As event professionals, we are not self-made. We are the result of a lot of experience from experimental epic fails (read between the lines: "learning curves"), incredible successes, and, let's be honest, oftentimes just plain "luck.” And “luck” is defined as the moment when opportunity meets good old-fashioned preparation.
If you work for a company, collaboration and working with a team is often mandated, and you simply do not have a choice.
On the other hand, if you are self-employed or run a small creative business in this industry, collaboration is a choice. And depending on the project and the people in charge of it, this collaboration can take your business to the next level, or it can set you back.
If you are self-employed or in a small, boutique business, reputations are triply as important, because they are more difficult to build and much easier to break. It is harder to mask bad behavior and reputations when one is smaller.
Here are our top 3 questions to ask before you agree to collaborate:
1) Is there a need that needs filling?
If the other entity is providing a service that isn't relevant or isn’t going to materially benefit the project, no need to collaborate.
Sounds elementary, but consider the following story, where someone with great speaking skills and expertise in one part of the nation was approached by a colleague who lives in another part of the country to conduct a very high-end, pricey workshop for young female entrepreneurs in the latter's hometown. When the would-be speaker asked her colleague if he had a database of attendees who would come, since she had no contacts in the area, he said no. As a result, they quickly determined that there was no way to fulfill this potential collaboration, because there would be no demand for it.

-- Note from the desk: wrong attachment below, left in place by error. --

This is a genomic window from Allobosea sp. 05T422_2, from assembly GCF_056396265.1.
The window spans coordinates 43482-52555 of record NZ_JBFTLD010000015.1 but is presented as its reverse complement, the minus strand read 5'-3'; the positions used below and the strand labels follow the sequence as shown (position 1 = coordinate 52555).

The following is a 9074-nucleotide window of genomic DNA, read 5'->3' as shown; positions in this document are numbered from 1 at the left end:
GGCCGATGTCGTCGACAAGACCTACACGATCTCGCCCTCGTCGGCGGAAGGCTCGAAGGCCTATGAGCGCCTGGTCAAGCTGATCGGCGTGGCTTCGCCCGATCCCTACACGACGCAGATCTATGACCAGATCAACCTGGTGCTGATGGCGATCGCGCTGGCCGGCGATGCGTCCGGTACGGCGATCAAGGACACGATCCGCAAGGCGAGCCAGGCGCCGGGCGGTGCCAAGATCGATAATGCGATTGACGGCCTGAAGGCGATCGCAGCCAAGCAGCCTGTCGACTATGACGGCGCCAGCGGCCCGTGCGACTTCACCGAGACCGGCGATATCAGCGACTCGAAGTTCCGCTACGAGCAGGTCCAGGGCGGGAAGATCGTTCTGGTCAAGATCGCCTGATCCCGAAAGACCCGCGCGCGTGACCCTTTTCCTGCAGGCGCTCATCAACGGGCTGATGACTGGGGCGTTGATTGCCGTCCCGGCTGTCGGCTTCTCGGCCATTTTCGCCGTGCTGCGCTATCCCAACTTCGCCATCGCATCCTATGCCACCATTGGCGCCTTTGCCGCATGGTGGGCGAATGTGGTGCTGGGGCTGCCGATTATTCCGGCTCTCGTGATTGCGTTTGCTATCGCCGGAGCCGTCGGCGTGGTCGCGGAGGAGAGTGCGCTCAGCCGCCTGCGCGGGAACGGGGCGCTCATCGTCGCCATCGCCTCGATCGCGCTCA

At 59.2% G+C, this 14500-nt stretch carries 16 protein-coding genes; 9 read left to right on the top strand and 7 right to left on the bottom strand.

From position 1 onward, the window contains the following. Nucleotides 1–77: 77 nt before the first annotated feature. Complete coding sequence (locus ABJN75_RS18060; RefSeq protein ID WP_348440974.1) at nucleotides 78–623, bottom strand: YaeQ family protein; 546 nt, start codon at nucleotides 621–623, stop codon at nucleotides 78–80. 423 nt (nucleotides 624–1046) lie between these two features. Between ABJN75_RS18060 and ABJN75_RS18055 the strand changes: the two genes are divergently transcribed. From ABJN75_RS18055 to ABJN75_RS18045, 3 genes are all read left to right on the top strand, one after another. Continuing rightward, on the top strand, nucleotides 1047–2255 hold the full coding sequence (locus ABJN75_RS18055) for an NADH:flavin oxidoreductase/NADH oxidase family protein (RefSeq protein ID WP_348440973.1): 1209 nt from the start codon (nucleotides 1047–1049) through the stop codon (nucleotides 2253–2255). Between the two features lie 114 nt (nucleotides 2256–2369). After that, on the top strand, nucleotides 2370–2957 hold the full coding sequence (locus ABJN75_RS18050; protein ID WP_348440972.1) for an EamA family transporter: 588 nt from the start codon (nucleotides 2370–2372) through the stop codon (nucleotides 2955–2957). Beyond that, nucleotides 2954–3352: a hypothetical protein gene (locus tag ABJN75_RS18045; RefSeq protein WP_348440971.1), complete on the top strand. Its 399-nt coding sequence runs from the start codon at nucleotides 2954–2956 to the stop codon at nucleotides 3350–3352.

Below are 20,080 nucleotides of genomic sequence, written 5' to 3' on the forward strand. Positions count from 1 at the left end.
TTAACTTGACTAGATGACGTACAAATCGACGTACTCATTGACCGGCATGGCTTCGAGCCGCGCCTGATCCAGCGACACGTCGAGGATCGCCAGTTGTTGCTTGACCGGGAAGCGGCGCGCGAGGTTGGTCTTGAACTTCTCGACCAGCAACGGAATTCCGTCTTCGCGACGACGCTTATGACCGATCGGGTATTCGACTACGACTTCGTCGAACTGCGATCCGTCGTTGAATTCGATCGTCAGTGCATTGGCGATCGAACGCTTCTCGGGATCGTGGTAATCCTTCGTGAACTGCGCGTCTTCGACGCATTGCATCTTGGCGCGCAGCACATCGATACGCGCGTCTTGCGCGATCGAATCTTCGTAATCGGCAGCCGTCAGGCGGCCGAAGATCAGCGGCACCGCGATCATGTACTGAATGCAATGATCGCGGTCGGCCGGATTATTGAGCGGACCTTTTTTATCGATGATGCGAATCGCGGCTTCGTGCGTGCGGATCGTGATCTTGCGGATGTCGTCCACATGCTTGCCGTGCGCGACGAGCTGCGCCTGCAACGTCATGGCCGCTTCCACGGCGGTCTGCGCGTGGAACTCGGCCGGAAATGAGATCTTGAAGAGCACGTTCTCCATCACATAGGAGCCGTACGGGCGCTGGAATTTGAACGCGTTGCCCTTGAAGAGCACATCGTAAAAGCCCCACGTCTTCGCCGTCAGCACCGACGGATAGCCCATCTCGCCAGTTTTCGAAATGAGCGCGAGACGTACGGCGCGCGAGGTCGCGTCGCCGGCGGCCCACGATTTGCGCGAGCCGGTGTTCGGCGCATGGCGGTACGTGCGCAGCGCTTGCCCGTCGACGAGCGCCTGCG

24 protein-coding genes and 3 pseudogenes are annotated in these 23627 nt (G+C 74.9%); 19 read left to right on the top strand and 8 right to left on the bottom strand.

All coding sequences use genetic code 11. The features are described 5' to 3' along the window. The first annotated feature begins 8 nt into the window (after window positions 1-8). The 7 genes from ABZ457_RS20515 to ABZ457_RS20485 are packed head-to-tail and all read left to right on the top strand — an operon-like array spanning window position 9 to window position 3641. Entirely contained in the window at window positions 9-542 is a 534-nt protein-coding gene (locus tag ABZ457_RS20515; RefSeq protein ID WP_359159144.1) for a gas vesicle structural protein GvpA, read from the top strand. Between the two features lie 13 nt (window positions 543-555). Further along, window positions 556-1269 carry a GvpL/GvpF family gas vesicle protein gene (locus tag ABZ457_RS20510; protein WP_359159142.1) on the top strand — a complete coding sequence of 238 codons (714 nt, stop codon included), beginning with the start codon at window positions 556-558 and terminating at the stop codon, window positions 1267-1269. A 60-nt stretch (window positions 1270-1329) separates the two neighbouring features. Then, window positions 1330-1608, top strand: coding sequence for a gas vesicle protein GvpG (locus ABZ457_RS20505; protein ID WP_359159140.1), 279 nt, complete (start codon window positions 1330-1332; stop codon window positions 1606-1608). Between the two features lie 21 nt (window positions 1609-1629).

2) Do you trust your fellow collaborator?
There are many forms of trust when deciding to collaborate with someone. While you may feel you know them or like what you've heard about them, there is nothing like working together intensely and in stressful conditions to bring out other sides to people.
Is there a chance that they may jeopardize the project (and your reputation) by the way they respond to pressure situations and others who are important to your business? Are they known for integrity? Your name is associated with theirs once you agree to collaborate, so it's a bit like being tied at the ankle in a three-legged race. There is only working together and in pace together. If one goes down--in any capacity--the other (you) is sure to, too.
3) Does your collaborator bring a unique skill to complement the project to make it better than if you had worked on it alone?
If you are working with a collaborator just because they are a friend, but you are both doing the same thing, the project may not have the same dynamic "wow" factor in the end.
Collaboration should make a project even greater than if it were done singly by one of the parties. When done right, it has the potential to build good relationships, provide excellent networking for future relationships and can make outstanding business sense when invested in properly from the beginning.
Kerry Lee Doehr is CEO/founder and CEO of event planning business Santa Barbara Wine Country Weddings and Events, as well as Engaging Inspiration, a business dedicated to marketing, events and training for the special event and hospitality professional. She is committed to progress in the industry that goes beyond trend and design, saying, "Who we are and how we handle ourselves ethically is more of a barometer to business longevity and branding than all the money in the world spent on advertising."